Can democracy cope with climate change?
Eminent climate scientist, James Lovelock, has claimed that humans are too stupid to deal with climate change and argued that we may need to put democracy “on hold for a while” to deal with it. In an interview for the Guardian, Lovelock argues:
"What's the alternative to democracy? There isn't one. But even the best democracies agree that when a major war approaches, democracy must be put on hold for the time being. I have a feeling that climate change may be an issue as severe as a war. It may be necessary to put democracy on hold for a while."
However, putting democracy ‘on hold’ would place the burden of climate change exclusively on political leaders when in fact effective solutions require the involvement of all parts of society. Climate change is a long-term problem which will continue to develop, change and be redefined over time – there is no ‘for the time being’. Strategies for action to prevent disastrous impacts from climate change therefore need to be both ongoing and long-term oriented. Putting democracy on hold for a while may sound like a quick win but is short sighted and would probably cause more problems than it solves.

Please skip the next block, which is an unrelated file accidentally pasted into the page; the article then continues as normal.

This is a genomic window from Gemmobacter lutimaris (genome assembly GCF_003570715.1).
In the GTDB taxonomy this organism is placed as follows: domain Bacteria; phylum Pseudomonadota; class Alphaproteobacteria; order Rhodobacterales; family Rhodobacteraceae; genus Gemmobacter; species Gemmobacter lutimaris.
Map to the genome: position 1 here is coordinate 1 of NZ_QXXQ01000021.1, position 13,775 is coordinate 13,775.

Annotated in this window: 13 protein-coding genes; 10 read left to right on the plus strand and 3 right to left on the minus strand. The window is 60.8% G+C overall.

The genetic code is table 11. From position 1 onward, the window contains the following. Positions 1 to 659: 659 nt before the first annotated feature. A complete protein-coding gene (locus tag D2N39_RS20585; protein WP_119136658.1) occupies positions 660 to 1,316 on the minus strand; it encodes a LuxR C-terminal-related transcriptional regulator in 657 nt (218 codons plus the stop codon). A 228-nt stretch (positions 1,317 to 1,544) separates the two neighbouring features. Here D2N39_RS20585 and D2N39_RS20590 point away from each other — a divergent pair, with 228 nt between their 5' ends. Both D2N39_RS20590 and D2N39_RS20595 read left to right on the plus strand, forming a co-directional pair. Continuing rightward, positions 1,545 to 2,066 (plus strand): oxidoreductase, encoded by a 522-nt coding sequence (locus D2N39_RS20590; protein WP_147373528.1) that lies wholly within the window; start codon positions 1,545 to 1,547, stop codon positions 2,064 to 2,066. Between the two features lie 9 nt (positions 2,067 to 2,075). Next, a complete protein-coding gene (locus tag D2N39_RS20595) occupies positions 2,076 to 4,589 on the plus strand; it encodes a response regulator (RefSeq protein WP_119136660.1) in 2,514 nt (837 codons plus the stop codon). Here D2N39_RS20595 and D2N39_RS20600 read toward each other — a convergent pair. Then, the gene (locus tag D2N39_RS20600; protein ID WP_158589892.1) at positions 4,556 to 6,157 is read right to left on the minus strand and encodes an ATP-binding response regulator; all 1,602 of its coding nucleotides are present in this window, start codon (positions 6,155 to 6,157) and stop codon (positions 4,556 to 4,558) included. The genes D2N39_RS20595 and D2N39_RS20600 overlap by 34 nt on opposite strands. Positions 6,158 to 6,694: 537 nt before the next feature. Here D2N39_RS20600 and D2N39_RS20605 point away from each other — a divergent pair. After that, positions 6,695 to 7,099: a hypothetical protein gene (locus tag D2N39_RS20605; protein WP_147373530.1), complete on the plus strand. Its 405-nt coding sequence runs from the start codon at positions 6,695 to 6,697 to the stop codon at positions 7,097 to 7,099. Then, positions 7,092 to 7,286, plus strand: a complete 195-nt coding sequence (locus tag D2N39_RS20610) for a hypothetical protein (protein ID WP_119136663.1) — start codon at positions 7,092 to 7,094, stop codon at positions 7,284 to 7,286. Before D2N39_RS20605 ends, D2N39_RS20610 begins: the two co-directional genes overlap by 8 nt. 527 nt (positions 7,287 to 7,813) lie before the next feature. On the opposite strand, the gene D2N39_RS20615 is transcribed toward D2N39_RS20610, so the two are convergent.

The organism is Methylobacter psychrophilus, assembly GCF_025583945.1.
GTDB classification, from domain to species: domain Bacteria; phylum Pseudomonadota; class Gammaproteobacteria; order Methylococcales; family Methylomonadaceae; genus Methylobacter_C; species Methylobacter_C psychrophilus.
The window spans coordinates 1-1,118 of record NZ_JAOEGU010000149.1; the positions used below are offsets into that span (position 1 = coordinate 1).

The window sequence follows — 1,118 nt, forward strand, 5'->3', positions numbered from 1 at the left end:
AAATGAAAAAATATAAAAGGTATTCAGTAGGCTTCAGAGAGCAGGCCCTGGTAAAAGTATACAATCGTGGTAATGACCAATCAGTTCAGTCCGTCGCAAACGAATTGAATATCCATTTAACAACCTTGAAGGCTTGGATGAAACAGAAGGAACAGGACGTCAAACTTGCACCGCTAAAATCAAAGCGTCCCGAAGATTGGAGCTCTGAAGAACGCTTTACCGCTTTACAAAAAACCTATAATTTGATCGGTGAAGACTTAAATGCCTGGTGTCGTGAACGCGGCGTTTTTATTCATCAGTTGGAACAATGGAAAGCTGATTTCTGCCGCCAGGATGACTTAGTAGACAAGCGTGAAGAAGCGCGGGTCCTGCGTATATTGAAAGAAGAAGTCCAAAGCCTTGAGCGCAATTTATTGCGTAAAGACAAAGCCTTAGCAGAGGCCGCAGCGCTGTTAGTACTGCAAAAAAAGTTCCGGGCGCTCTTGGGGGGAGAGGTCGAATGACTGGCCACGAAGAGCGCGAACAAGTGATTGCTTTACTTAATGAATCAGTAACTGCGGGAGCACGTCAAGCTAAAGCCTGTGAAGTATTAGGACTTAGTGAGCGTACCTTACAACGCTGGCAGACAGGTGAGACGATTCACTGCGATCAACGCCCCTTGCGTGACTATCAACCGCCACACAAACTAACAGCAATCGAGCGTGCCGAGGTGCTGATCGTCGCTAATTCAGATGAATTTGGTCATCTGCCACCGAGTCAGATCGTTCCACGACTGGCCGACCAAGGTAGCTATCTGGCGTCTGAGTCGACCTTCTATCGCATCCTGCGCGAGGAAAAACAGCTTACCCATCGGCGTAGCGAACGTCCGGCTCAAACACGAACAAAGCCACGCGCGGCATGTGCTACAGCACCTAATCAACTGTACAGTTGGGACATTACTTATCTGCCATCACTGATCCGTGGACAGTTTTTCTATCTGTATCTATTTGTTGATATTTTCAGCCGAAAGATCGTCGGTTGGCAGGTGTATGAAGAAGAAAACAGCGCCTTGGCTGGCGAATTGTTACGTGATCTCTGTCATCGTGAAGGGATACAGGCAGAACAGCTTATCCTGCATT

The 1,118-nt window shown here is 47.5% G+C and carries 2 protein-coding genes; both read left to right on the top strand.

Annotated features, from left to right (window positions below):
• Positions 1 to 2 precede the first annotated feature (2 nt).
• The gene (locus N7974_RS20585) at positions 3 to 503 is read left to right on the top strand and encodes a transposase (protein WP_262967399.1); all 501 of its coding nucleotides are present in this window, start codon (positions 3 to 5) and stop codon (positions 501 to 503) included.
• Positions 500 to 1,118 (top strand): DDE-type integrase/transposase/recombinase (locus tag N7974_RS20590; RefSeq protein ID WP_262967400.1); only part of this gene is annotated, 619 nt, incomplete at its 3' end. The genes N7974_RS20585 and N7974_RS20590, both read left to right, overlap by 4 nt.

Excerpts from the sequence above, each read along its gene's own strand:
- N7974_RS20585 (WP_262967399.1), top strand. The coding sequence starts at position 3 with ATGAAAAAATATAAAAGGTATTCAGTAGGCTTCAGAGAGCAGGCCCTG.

The Sciencewise-ERC-funded DECC public dialogue programme Low Carbon Communities Challenge is a project which seeks to understand what works in mobilising communities to take action in cutting carbon emissions. Whilst Lovelock sees the political and scientific establishments as the only actors who can act against climate change, this programme looks to local solutions and over the next two years will engage the public in designing, implementing and learning from low carbon initiatives: we will discover if devolving power to communities really works, and how central government can best support local level action.